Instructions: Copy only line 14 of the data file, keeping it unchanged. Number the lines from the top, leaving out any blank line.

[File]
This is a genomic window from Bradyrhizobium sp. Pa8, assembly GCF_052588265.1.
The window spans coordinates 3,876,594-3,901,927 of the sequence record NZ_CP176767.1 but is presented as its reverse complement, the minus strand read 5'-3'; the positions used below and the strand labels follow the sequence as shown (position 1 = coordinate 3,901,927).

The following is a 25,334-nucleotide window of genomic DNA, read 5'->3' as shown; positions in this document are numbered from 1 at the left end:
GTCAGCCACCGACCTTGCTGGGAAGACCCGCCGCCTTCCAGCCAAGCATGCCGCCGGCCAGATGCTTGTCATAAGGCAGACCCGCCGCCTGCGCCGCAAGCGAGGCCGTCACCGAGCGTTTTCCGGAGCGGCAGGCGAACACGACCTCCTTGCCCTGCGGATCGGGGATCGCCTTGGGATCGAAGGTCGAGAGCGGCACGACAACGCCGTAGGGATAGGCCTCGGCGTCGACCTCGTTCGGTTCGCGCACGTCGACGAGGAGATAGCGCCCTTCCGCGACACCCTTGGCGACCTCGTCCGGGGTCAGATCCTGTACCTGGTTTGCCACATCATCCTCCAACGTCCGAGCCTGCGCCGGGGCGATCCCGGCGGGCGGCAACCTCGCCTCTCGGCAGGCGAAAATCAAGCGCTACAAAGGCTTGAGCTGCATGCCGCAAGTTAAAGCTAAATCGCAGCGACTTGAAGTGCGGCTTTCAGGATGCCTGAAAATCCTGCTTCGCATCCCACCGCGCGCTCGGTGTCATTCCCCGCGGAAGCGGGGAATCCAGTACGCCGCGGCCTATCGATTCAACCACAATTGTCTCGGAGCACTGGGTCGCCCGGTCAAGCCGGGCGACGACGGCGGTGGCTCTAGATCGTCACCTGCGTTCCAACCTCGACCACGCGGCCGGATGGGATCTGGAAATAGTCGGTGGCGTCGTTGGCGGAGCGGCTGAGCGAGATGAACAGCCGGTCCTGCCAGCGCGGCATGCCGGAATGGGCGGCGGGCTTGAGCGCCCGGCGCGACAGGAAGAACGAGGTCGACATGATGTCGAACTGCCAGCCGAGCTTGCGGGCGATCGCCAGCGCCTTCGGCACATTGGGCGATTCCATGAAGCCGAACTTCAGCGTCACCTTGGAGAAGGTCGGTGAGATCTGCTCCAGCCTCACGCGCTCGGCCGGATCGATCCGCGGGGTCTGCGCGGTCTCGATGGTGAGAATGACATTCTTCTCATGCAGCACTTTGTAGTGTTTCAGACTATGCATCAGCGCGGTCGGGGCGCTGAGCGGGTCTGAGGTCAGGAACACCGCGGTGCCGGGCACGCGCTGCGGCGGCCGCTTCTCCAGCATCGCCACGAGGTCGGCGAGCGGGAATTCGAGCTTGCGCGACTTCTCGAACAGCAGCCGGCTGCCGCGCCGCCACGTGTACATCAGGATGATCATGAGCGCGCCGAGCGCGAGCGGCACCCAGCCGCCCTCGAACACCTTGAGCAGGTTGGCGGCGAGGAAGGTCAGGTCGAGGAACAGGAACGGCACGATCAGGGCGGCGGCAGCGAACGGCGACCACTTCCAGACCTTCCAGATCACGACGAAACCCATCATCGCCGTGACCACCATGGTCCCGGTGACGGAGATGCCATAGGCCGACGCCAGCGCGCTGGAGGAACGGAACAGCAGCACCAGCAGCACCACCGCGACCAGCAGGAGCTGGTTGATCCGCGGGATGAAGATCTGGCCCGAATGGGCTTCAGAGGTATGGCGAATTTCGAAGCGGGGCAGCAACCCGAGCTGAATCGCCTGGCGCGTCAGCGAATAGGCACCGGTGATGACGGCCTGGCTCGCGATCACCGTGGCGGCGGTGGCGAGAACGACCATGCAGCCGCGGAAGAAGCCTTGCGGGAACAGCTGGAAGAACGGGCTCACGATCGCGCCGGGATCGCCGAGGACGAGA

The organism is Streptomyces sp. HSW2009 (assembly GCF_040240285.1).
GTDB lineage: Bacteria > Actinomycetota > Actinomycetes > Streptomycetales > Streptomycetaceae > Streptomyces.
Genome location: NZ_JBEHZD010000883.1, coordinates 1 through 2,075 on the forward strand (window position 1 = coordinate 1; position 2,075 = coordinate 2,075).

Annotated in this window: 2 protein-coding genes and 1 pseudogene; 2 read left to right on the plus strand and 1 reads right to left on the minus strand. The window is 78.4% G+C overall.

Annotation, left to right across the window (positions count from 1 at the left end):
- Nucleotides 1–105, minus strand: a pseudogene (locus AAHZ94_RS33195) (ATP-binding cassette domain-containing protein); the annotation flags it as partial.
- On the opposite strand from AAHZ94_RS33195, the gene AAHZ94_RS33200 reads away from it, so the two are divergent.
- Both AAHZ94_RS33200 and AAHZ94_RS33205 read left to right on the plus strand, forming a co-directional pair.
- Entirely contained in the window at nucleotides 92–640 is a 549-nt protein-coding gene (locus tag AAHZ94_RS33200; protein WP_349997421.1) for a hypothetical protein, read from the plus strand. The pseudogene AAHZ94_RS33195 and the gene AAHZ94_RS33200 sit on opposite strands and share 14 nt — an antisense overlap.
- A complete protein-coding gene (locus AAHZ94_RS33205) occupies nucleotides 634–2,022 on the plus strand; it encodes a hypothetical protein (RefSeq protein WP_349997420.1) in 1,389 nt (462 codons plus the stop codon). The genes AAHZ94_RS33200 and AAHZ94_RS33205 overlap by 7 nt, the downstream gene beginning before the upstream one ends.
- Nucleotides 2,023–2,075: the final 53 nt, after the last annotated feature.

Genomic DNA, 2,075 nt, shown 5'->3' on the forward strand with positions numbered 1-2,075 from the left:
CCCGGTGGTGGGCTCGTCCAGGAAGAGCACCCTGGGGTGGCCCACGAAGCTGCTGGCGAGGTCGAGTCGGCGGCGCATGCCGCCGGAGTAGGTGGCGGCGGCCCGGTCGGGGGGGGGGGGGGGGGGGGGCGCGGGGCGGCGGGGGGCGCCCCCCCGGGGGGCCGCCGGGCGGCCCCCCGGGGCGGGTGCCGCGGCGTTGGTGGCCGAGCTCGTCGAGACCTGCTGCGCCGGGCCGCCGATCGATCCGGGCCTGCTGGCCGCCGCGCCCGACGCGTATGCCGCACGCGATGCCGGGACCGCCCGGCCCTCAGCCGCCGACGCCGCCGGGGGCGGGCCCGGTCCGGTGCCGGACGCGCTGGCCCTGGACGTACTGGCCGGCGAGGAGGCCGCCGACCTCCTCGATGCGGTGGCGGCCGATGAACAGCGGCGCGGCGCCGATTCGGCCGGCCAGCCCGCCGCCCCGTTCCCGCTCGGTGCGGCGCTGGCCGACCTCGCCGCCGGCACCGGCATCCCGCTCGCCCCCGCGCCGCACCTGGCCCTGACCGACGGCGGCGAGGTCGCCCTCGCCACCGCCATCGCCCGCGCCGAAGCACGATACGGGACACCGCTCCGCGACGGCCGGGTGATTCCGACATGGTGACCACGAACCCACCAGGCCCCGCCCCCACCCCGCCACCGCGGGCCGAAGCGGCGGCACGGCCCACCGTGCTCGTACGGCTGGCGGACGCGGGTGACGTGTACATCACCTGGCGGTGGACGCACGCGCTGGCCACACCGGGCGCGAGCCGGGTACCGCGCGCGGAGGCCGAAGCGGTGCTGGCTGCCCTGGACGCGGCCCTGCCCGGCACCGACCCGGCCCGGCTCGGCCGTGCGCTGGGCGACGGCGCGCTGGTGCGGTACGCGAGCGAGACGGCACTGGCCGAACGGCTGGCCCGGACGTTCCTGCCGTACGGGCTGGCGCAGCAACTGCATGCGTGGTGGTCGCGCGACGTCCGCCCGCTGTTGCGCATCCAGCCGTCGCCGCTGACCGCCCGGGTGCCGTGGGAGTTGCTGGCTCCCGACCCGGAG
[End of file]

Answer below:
- A complete protein-coding gene (locus AAHZ94_RS33205) occupies nucleotides 634–2,022 on the plus strand; it encodes a hypothetical protein (RefSeq protein WP_349997420.1) in 1,389 nt (462 codons plus the stop codon). The genes AAHZ94_RS33200 and AAHZ94_RS33205 overlap by 7 nt, the downstream gene beginning before the upstream one ends.